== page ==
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Sunday, March 13, 2011

Smaller Cuts in CA

At The Sacramento Bee, Jack Chang reports that advocates for the disabled have made effective use of first-person testimony:

Assemblywoman Holly Mitchell, D-Los Angeles, said she and other legislators have been moved by days of such testimony.

Advocates not only filled the budget subcommittee hearings Mitchell oversaw last month but spilled out into the hallways outside and held marches around the Capitol grounds. Some parents traveled hundreds of miles with their children and waited in lines for hours to testify.

The Senate budget committee eventually reduced proposed cuts to the Department of Developmental Services by 37 percent after the Legislature heard hours of testimony.

"You can see flat statistics on a piece of paper," Mitchell said, "but then you hear a mother talk about 'I am a parent of an adult with a developmental disability, and my husband and I lay awake at night wondering what will happen.' ... I truly believe all of those witnesses and the thousands of witness communications we received made a significant difference."


"If you're looking at the cost in the state budget, those monies could be better used by putting it in resources and communities so individuals could transition out to the communities where they belong," said legislative advocate Evelyn Abouhassan of the group Disability Rights California.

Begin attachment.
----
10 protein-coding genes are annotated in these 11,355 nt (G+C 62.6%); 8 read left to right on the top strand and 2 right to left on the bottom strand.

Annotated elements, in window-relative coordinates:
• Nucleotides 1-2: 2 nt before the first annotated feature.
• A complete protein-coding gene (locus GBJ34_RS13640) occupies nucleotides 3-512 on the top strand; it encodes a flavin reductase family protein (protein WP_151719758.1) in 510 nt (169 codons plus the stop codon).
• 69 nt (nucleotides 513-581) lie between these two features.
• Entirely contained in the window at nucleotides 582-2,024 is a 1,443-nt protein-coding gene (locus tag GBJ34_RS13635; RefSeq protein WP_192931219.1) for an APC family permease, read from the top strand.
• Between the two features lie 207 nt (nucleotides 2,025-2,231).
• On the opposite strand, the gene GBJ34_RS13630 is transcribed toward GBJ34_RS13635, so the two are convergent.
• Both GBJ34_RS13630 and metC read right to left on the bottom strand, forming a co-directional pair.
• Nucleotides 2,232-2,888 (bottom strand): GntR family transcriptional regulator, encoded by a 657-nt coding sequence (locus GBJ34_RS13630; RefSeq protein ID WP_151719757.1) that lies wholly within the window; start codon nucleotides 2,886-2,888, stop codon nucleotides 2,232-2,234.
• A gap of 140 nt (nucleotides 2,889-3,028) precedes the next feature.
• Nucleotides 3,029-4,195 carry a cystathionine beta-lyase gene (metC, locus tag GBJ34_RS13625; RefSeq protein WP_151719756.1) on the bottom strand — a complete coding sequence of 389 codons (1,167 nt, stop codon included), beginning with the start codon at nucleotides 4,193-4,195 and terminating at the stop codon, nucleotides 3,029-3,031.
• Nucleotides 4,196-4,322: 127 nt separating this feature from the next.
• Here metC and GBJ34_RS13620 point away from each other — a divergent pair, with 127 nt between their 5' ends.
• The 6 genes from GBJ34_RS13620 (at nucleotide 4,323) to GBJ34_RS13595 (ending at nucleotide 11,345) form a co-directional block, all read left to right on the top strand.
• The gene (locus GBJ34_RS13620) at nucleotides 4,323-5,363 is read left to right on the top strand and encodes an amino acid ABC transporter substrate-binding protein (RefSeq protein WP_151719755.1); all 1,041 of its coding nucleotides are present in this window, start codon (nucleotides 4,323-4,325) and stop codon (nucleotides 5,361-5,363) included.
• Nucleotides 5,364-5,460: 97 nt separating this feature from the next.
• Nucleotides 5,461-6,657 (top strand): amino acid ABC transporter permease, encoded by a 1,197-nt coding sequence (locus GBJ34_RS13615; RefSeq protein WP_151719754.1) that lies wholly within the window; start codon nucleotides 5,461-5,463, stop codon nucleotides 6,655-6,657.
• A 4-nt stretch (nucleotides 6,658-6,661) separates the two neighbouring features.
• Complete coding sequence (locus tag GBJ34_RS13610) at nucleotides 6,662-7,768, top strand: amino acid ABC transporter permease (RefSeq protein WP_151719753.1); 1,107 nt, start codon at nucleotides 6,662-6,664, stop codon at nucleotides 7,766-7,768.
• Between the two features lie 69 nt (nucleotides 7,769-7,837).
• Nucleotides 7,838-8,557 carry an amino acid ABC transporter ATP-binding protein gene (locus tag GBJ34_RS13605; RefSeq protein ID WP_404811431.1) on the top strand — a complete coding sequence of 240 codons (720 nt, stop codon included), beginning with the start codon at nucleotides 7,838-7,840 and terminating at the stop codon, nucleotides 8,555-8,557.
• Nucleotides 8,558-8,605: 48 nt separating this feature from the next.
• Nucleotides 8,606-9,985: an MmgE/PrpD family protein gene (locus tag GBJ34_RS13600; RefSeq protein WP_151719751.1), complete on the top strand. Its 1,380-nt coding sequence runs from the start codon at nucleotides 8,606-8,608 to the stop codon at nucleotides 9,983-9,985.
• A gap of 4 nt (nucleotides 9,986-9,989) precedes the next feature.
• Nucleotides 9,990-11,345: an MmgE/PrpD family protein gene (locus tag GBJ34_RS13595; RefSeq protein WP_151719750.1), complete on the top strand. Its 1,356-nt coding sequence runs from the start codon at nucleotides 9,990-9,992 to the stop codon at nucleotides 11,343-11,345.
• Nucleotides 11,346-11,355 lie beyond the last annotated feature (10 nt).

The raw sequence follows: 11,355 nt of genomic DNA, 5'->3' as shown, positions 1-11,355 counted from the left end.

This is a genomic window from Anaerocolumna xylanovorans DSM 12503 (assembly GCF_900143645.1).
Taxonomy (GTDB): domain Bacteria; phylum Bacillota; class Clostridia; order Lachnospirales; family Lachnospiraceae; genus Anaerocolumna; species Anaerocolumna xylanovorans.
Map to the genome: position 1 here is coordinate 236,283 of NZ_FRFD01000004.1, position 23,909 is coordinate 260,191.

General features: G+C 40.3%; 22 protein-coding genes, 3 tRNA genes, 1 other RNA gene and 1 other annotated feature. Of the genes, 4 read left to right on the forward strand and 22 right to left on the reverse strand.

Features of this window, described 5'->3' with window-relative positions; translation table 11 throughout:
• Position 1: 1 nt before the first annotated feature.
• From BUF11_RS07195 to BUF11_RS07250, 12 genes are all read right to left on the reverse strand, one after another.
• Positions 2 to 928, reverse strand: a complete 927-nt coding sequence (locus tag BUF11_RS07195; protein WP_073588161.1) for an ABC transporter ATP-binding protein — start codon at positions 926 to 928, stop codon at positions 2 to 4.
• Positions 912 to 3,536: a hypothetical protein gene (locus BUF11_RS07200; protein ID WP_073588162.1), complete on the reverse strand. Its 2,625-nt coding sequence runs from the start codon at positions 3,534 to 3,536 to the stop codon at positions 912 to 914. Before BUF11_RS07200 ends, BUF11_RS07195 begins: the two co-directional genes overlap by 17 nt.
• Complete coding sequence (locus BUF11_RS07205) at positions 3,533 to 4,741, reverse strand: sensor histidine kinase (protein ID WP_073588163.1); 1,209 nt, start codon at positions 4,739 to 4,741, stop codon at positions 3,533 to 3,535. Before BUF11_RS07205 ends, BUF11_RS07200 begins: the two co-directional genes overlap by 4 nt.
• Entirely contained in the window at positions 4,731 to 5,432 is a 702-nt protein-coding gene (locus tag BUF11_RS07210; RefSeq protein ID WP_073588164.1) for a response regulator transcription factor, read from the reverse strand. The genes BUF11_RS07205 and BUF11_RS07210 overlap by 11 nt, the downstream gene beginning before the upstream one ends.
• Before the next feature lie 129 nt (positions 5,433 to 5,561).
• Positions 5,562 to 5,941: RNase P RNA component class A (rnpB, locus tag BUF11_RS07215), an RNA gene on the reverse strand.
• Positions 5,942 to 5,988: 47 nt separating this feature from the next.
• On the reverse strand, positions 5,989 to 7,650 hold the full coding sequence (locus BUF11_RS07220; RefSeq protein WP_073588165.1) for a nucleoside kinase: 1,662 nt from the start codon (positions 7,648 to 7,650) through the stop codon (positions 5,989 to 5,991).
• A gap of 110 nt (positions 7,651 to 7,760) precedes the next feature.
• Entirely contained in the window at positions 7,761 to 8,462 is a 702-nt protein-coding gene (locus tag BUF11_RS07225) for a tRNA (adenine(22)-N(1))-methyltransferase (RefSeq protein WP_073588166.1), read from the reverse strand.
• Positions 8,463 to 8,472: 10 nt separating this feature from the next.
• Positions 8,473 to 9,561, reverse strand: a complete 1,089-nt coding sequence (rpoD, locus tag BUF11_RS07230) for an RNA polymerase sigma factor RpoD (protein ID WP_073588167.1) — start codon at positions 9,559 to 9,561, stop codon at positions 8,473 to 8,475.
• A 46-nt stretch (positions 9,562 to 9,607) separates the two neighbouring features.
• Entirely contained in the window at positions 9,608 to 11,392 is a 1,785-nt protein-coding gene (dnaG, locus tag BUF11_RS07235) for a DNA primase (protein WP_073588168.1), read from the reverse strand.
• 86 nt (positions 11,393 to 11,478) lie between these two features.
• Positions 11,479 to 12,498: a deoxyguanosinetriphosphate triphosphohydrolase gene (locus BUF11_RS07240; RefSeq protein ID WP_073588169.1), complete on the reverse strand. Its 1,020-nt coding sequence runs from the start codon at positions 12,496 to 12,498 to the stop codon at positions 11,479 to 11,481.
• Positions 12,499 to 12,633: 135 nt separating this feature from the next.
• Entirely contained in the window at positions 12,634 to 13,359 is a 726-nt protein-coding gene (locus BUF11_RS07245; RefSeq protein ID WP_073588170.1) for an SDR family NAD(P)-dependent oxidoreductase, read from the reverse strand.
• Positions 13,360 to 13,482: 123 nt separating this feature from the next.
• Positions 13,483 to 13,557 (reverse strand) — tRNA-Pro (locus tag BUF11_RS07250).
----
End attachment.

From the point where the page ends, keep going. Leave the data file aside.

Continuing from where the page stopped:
At the end of the day, Gov. Brown has said he needs to bridge the state's budget deficit and meet hard numbers, which means cutting programs that many depend on.

On the other side of the table, though, family members such as Doherty have their own job, said advocate Marty Omoto: reminding the governor and legislators what's at stake.

"There's a lot of people who would never have become advocates if they hadn't had a loved one who needed help," Omoto said. "It is scary to testify and organize, but it's out of fear going back several years now, and then it changes to anger and rage."

At CDCAN [Califorinia Disability Community Action Network], Omoto adds:

Budget legislative language – called “budget trailer bill” language (because the bills that make necessary changes in state law to implement changes in the State budget follow the main budget bill), soon to be released calls for the $174 million cut in State general fund spending for regional center community-based services to be achieved by “best practices” instead of language that focused on a proposal for statewide standards to limit or reduce regional center services – referred to as “statewide standards for the purchase of services”. The Budget Conference Committee approved that action last week when it completed its work, though details on what the various budget related language had not been finalized and or available yet.